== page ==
Wednesday, December 27, 2006
Via Treehugger but originating (and containing a complete breakdown) at Jamais Cascio's new site: Open the Future. Jamais was the former managing editor over at Worldchanging, one of my favorite eco-chic ass-kicking sites...
anyway, he... "recently got to wondering: with all the recent hubbub surrounding carbon footprints, credits and offsets, what do everyday, common items contribute to our warming globe? He started with an American institution: the cheeseburger, and, after a little digging and number-crunching he came up with 6.3 to 6.8 pounds (2.85 to 3.1 kg) of carbon emissions per burger. This includes a myriad of factors, from growing the feed for the cattle for the beef and cheese, growing the produce, storing and transporting the components, as well as cooking them all, and he appears to have done a fairly thorough job. So, why choose burgers? The average American eats three burgers per week, or about 150 burgers per year; that's a lot of beef, cheese, shipping and grilling, and it really adds up. According to Jamais' calculations, America's love of burgers contributes approximately 941 to 1023 pounds (that's 428-465 kg) of greenhouse gas per person, per year -- the rough equivalent of the annual carbon output from 7,500-15,000 SUVs if the 300 million US citizens hit the 3 burgers/week average. Will Carbon McCredits soon be appearing on menus across the country (and the world)? Jamais' discerning look at this common food item suggests we may want to think about it."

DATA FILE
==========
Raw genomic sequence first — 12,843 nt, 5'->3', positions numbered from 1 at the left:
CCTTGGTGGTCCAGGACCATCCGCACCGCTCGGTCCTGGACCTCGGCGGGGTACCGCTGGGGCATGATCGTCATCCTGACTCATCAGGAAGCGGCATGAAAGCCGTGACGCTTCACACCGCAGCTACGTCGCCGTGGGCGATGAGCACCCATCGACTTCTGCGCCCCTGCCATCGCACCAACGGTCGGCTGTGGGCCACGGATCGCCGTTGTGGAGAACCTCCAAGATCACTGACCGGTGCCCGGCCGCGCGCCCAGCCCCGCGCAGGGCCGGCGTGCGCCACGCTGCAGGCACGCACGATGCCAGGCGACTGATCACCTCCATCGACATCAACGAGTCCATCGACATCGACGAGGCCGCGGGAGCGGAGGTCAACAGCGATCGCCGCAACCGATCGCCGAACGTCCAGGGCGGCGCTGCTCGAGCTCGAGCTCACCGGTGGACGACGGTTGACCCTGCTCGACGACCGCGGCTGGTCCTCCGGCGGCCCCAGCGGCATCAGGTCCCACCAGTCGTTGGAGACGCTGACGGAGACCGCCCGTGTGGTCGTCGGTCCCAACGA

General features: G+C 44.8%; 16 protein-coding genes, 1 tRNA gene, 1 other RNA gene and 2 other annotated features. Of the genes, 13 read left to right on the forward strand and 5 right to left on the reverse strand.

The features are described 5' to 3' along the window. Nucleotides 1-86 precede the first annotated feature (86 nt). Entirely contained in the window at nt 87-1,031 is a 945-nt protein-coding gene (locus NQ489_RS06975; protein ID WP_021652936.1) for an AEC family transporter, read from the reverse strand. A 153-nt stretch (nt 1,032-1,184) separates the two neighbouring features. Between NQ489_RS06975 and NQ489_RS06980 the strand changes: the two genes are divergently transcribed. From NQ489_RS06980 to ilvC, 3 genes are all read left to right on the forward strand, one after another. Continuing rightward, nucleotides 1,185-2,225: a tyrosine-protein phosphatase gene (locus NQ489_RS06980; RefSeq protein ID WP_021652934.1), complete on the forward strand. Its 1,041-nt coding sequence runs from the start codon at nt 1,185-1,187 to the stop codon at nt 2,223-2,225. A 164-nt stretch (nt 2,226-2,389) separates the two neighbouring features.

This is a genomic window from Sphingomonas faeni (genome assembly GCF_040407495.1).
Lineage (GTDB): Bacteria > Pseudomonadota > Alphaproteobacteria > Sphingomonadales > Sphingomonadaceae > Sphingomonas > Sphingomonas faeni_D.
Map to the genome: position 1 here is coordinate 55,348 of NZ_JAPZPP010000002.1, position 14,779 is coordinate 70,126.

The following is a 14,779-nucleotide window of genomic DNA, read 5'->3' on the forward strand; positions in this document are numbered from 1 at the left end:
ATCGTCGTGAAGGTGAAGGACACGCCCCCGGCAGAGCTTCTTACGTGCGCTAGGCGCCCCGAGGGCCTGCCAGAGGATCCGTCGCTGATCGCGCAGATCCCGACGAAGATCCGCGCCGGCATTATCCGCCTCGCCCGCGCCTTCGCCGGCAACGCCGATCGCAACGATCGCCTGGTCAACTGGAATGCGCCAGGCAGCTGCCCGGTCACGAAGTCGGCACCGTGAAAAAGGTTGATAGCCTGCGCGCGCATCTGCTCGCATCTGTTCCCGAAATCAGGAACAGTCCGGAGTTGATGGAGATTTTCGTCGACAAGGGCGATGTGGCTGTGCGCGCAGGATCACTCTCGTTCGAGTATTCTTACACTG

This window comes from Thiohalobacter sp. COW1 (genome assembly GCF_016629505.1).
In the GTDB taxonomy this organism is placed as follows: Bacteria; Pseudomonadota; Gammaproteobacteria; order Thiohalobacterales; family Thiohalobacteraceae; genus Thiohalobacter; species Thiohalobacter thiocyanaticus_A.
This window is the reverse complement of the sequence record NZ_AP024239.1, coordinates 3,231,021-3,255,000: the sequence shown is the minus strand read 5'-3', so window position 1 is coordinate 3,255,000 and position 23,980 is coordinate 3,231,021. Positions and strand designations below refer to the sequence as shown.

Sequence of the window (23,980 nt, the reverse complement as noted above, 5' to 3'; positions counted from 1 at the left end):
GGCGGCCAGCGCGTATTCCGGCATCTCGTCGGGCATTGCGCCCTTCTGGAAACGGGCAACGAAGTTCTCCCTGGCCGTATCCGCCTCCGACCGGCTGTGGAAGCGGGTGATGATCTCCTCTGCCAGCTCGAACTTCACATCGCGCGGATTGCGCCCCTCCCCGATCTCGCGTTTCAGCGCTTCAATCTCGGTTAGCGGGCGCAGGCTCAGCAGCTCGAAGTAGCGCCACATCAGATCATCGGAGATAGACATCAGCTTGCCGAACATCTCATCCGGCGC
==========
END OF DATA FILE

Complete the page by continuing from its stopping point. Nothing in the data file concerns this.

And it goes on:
I'd also like to point out how creepy McDonald's UK site is, and that it's vastly better than the U.S. one, however disturbing.